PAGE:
“You have the pituitary gland of a 25 year old.”
I recently had the chance to stuff myself into an MRI as part of a control group in a research project for a full set of brain scans. The radiologist showed me 240 beautiful images of my brain and spine, pointing out a complete absence of degeneration and a remarkably youthful pituitary gland.
My first instinct was to show off — hey baby, did you notice my vivacious hormone regulator? My second was actually a kind of fear. Dammit, this body is going to have to last me a long time.
I’ve been lucky in the genetics lottery. I’m surrounded by people my age dealing with cancer, chrohn’s, digestive things that mimic heart attacks, gout (isn’t that a victorian, brandy-slurping old man disease??), auto-immune diseases, breakdowns and degenerations of bones and discs and connective tissue. My own father died at the age of 50 of unexplained kidney failure.
In comparison, I’m super-robustly healthy, partly because of genes and partly because of more than two decades of movement, not smoking, drinking moderately and eating reasonably well. A steady diet of running, cycling, gym antics, but also taking the stairs whenever I could, using my bike and my feet to get places. My ex once told me that one of the things that was a relief after we broke up was she didn’t have to walk everywhere anymore.
But even given all of that, my body is aging. Two weeks after I turned 50, I was diagnosed with a minor skin cancer on my nose that needed surgery. I have to have a double root canal and get two new crowns this weekend. My hip aches when I’m driving and sometimes when I should be asleep. One hour of crossfit with a 25 year old left me with shoulder pain that caused me to yelp every time I turned over in my sleep for 2 weeks. I weep randomly, surge hot and lie awake from peri-menopausal hormones. Things ache and crumble and whine that didn’t used to ache and crumble and whine.
Many of my peers are just a little bit broken, aged around the edges and through their bones and cells. Frequently, I have to check my impulse to run up the stairs when I realize the person I’m with can’t do that. And for me, the running that used to be effortless is now a constant negotiation to find the will to push into that forcefield of gravity that feels like I’m dragging a little sledge filled with rocks behind me. I ease it with iron supplements, B vitamins, melatonin to sleep better, more intense time on a treadmill. But I will never ever see the times I saw in my 30s on a race course, never find that ease in moving fast.
Sometimes, at night, as I tango with my insomnia, the times for those personal bests float back to me — 3:26, 1:35, 20:52 — like the names of lovers I once danced with in a foreign land. For years, my steady, workaday running pace was 5 minute kilometers. I ran a whole marathon at a faster pace than that. Now, I churn out kilometers that look more like 5:19, 5:25 and every step is work.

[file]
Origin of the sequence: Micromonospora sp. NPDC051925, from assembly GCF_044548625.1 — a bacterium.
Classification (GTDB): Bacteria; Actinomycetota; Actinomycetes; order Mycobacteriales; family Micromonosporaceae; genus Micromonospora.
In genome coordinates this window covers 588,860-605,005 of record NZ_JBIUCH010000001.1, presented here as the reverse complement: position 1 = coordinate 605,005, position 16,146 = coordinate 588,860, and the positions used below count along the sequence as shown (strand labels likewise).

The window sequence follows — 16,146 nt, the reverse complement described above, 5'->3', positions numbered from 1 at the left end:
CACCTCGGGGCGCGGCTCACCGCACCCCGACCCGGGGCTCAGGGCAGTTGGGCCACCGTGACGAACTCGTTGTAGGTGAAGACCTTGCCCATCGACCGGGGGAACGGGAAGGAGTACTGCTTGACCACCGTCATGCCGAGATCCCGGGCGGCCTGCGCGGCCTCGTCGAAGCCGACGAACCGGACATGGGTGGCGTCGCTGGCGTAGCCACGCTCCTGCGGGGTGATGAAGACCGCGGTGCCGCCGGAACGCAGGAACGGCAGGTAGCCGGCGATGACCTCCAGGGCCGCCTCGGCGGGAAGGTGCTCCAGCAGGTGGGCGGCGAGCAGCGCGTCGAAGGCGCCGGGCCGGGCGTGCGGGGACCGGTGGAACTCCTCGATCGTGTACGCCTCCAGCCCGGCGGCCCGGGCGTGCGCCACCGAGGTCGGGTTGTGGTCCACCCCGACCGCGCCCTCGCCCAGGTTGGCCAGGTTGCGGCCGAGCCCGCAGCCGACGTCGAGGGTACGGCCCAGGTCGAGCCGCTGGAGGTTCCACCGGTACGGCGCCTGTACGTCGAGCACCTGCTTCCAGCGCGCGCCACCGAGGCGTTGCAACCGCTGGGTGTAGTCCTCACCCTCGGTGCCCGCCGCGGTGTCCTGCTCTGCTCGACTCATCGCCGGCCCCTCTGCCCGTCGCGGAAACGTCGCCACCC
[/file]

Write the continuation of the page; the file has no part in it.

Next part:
Some of my friends have seized their fitness in middle age like a viking battle. Someone I used to train with is now a world master’s duathlon champion. My friend P took up ski racing again at 53, and is back on the hill this very week, despite a concussion last year. Some people find new propulsion at 50. It’s just not there for me, not in my body. And that’s hard for me to accept.
Being fit at 50 for me is about making peace with the fact that I’m never going to dance with those personal bests again. When I hold out times as the measure of my fitness, when I look at the scale or notice that my muscle just doesn’t sculpt the way it did, I end up wallowing in hollow disappointment, not grateful to be able to complete a half marathon, to ride far, but resentful, fearful about what feels like loss.
Barring the unexpected, it looks like my brain and hormone factory are going to carry me to the ripe old lady stage that so many of my french canadian female ancestors reached. I want to reach that stage still able to walk up mountains, ride my bike, trot 5 km comfortably. I want to be able to bend over without making an “oof” sound. I want to be a lithe old lady still able to zip past slow moving walkers on the street. I want to feel the joy of riding a bike in a bathing suit eating twizzlers on a Caribbean island for a long time.
Like so many other adjustments of middle age, I fight this one hard. I still find myself saying things like “sure, running a 90 km ultra marathon in South Africa sounds fun!” This is a hard fought, every-time-I-move peacemaking practice. Take those stairs because you still want to be able to climb them in 30 years. Enjoy that slower run and remember how lucky you are that your knees work. It’s being okay with not being the first woman done the 15km run on the Triadventure course, and being grateful for finishing it when I didn’t think I could, appreciating the companion I had along the way.
It’s getting out the door even when I don’t want to, not because I have that race to train for but because I have that future old lady to protect.
It’s realizing that meditation practice is as important a part of fitness as sweating. It’s learning to appreciate every step as gratitude for the fitness I have now, every step for what it is in the present moment, and every step for what it promises for a mobile, active life, as long as that ends up being.
This is “part 2” of Cate’s reflections on the evolution of her fitness; part one was What are you going to do with that strength?. Cate works as a consultant and teacher in the space of strategic, sustainable system change in academic healthcare in Toronto, and co-leads a learning and development project for orphaned and vulnerable youth in Uganda. She also blogs at fieldpoppy.wordpress.com.